enter image description here

The author also adds mouseover text to his comic, which reads: "If things are too quiet, try asking a couple of friends whether "a couple" should always mean "two". As with the question of how many spaces should go after a period, it can turn acrimonious surprisingly fast unless all three of them agree." ;)

So there isn't a simple answer for you, I'm afraid, but the answer is it's all very dependent on who you're talking to and how they interpret the word. If your friend corrected you then he has a different interpretation--but that doesn't mean you were wrong!

Excellent question! The short (and rather unhelpful) answer is that while technically, "a couple" does in fact mean two, it is not always used that way in practice and if you ask several native speakers you're likely to get different responses.

"A couple", "a few", "several"... Words like this are used with various intent. In the particular case of "a couple of weeks" I'm (personally) likely to interpret that as 2-3 weeks away. In any other case where you use "a couple", it depends on the circumstances. I'll get a general idea of what you mean, but we won't necessarily have the same understanding of the situation.

Bob and Marie make a good couple.

Okay, that one's obvious. When you're talking about two people in a relationship as a "couple", clearly there are two of them.

I'll see you in a couple of weeks.

As I said before, this probably means 2, maybe 3 weeks (in my experience). I think this is probably the situation in which you're least likely to cause confusion, though obviously that's not always the case since someone corrected you!

These pretzels are delicious! Can I have a couple more?

Assuming these are snack-sized pretzels... Chances are I'm not just asking you for exactly two, right? Generally people use this to mean "give me some more of them" with "some" being indeterminate. The most common response would be to reach into the bag, grab whatever pretzels you would naturally get at a time, and give them to the person. Sometimes, just to be 'literal' and make a joke, I know people who will carefully count out two pretzels in this situation and give them to you. You'd give them a look, and then they'd give you more. So even native speakers are aware of this disparity, and can find humor in it.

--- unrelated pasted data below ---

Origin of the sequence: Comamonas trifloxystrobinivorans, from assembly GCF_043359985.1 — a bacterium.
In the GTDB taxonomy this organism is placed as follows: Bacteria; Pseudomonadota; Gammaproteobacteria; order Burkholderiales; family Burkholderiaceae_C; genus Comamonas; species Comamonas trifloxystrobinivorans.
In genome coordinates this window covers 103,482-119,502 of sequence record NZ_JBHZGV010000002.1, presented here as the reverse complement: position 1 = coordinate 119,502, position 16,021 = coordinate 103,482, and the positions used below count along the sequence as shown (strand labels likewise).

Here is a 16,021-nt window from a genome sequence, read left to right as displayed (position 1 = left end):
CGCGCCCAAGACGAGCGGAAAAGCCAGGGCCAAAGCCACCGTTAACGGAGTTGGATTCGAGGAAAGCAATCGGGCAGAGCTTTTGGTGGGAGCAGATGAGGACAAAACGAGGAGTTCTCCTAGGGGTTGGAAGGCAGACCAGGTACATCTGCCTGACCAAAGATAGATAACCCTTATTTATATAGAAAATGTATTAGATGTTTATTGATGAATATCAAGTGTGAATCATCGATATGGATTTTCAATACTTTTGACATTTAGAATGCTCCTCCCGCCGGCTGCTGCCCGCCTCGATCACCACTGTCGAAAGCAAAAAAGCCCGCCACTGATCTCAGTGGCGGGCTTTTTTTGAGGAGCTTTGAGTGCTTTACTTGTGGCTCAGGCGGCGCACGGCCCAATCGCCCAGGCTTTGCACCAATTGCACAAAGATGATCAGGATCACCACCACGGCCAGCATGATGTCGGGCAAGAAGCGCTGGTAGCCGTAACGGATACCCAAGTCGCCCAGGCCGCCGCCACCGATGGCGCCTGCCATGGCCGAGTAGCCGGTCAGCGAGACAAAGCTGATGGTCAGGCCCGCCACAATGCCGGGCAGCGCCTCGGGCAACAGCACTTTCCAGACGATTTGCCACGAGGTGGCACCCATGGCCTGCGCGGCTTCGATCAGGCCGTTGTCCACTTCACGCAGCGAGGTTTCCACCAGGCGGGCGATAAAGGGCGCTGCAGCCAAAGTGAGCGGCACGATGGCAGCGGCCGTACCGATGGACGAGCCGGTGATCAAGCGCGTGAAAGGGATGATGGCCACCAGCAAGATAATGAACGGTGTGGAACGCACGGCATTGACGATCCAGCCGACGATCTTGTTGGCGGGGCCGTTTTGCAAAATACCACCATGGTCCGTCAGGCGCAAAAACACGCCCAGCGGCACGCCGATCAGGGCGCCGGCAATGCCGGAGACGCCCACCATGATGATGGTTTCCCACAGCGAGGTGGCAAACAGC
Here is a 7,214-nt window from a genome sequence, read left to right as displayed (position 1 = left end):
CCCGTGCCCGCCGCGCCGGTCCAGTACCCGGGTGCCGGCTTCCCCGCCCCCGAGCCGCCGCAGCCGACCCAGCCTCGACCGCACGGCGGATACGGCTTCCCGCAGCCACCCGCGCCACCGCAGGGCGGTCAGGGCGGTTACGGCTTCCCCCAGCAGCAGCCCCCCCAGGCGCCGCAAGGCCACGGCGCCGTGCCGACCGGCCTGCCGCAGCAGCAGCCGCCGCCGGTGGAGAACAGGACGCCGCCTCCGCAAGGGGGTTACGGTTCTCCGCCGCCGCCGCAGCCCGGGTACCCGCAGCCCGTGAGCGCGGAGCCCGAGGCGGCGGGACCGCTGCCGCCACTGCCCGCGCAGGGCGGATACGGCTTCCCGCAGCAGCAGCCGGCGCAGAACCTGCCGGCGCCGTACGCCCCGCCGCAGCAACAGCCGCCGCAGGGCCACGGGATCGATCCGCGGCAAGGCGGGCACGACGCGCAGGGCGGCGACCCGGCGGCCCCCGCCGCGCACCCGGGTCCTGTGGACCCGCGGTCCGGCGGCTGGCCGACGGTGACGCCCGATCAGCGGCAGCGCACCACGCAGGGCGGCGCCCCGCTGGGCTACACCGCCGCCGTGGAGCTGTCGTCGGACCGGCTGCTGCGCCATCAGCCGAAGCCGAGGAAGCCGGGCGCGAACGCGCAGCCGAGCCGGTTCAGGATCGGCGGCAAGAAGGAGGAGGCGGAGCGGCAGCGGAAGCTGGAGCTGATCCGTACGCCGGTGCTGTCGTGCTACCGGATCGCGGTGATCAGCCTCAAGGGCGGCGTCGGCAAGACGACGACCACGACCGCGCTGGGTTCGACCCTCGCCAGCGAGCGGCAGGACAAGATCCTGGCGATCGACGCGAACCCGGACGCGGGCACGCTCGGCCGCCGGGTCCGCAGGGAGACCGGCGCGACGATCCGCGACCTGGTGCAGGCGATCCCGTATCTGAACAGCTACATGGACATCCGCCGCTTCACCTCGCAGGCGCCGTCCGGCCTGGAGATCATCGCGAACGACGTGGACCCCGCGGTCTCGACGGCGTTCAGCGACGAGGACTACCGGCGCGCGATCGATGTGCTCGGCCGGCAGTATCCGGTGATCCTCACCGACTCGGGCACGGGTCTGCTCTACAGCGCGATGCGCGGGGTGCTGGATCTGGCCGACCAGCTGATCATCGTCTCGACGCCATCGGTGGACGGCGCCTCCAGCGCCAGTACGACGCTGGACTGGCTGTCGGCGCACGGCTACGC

If that's not enough, consider the following xkcd comic, where the author makes fun of the ambiguity of "a couple" and such words:

xkcd 1070

The author also adds mouseover text to his comic, which reads: "If things are too quiet, try asking a couple of friends whether "a couple" should always mean "two". As with the question of how many spaces should go after a period, it can turn acrimonious surprisingly fast unless all three of them agree." ;)

So there isn't a simple answer for you, I'm afraid, but the answer is it's all very dependent on who you're talking to and how they interpret the word. If your friend corrected you then he has a different interpretation--but that doesn't mean you were wrong!

2 This vs. These, and some clarification
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Excellent question! The short (and rather unhelpful) answer is that while technically, "a couple" does in fact mean two, it is not always used that way in practice and if you ask several native speakers you're likely to get different responses.

"A couple", "a few", "several"... Words like this are used with various intent. In the particular case of "a couple of weeks" I'm (personally) likely to interpret that as 2-3 weeks away. In any other case where you use "a couple", it depends on the circumstances. I'll get a general idea of what you mean, but we won't necessarily have the same understanding of the situation.

Bob and Marie make a good couple.

Okay, that one's obvious. When you're talking about two people in a relationship as a "couple", clearly there are two of them.

I'll see you in a couple of weeks.

As I said before, this probably means 2, maybe 3 weeks (in my experience). I think this is probably the situation in which you're least likely to cause confusion, though obviously that's not always the case since someone corrected you!

ThisThese pretzels are delicious! Can I have a couple more?